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It may surprise you that total joint replacement patients are usually encouraged to get up and start moving around as soon as possible after surgery – as early as the day of surgery. When you are medically stable, the physical therapist will recommend specific exercises for the affected joint. Physical therapy is a vital part of recovery. The more quickly a joint replacement patient moves again, the more likely they will regain independence. Pain medication is recommended before therapy to ease the discomfort the activity will initially cause. In addition, the physical therapist will discuss plans for rehabilitation following hospital discharge.
Hip replacement involves replacing the femur (head of the thigh bone) and the acetabulum (hip socket). Typically, the artificial stem is made of a strong metal, and the artificial socket is made of polyethylene (a durable, wear-resistant plastic).
In total knee replacement, the artificial joint comprises metal and polyethylene to replace the diseased joint. The prosthesis is anchored with bone cement or covered with an advanced material that allows bone tissue to grow into it. Total hip and knee joint replacements have been performed since the 1960s. While the expected life of conventional joint replacements is difficult to estimate, it is not infinite.
Preparing for total joint replacement begins weeks before the actual surgery date. In general, your doctor may discuss the following with you:
Every hospital has its particular procedure, but total joint replacement patients can expect their day-of-surgery experience to follow this basic routine:
In the days following surgery, your condition and progress will be closely monitored by your orthopedic surgeon, nurses, and physical therapists. Much time will be given to exercising the new joint and deep breathing exercises to prevent lung congestion. Gradually, pain medication will be reduced, the IV will be removed, the diet will progress to solid food, and you will become increasingly mobile.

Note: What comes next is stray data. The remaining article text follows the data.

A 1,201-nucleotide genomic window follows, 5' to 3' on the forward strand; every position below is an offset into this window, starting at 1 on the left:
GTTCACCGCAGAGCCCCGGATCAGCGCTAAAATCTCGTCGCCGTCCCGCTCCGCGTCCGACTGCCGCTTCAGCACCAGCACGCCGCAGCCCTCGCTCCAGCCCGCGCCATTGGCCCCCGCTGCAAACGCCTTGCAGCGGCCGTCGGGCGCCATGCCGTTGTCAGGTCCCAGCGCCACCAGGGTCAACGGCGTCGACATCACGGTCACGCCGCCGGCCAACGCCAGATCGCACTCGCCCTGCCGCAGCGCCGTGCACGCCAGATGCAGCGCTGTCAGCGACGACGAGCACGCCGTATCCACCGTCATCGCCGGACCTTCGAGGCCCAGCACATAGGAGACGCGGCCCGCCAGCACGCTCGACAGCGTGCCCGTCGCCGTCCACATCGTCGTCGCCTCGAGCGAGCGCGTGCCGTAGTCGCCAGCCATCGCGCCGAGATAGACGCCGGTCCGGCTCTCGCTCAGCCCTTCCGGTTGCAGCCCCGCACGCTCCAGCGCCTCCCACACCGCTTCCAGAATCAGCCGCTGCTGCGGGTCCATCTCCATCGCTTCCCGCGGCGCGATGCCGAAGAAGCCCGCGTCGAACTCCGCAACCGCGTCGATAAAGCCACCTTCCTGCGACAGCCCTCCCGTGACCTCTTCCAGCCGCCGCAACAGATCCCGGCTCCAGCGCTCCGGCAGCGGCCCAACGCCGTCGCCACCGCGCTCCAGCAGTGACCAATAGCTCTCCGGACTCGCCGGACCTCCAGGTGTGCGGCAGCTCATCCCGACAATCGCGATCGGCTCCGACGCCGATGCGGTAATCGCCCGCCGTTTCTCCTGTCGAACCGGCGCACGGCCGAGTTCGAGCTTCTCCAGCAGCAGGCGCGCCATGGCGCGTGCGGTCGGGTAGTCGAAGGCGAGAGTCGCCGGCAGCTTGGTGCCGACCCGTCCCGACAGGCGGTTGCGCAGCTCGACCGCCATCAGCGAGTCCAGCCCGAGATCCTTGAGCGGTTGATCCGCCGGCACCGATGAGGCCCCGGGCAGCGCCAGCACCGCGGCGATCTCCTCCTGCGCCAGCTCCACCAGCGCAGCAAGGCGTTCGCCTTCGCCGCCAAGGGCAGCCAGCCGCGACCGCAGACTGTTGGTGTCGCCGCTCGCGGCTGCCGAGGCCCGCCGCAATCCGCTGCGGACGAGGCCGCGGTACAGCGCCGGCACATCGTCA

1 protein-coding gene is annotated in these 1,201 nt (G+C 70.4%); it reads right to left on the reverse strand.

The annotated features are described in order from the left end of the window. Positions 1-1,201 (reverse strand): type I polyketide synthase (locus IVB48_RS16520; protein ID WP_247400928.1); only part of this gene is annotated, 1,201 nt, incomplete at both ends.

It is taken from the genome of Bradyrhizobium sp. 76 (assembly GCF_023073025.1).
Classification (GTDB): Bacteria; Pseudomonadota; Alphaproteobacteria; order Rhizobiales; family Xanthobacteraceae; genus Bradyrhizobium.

Whether you are sent directly home or to a facility that assists in rehabilitation will depend on your physician’s assessment of your abilities.
The complication rate following joint replacement surgery is meager. Serious complications, such as common infections, occur in less than 2% of patients. Nevertheless, as with any major surgical procedure, patients who undergo total joint replacement are at risk for certain complications – the vast majority of which can be successfully avoided and treated. Infection may occur in the wound or within the area around the new joint. Following surgery, you will receive antibiotics to help prevent disease. You may also need to take antibiotics before undergoing even minor medical procedures to reduce the chance of infection spreading to the artificial joint. Blood clots can result from several factors, including the patient’s decreased mobility following surgery, which slows the movement of the blood. There are several ways to reduce the possibility of blood clots, including:
The vast majority of individuals who have joint replacement surgery experience a dramatic reduction in joint pain and a significant improvement in their ability to participate in the activities of daily living. However, joint replacement surgery will not allow you to do more than you could before joint problems develop. Your physician will recommend the most appropriate activity level following joint replacement surgery.
In the weeks following total joint replacement, certain limitations are placed on every patient’s activities. After joint replacement, a good rule of thumb is that acceptable physical activities should:
Pneumonia is always a risk following major surgery. Ask your doctor for a complete list of risks.
Questions or Comments? Please contact the Orthopedic Clinic at (940) 521-5360.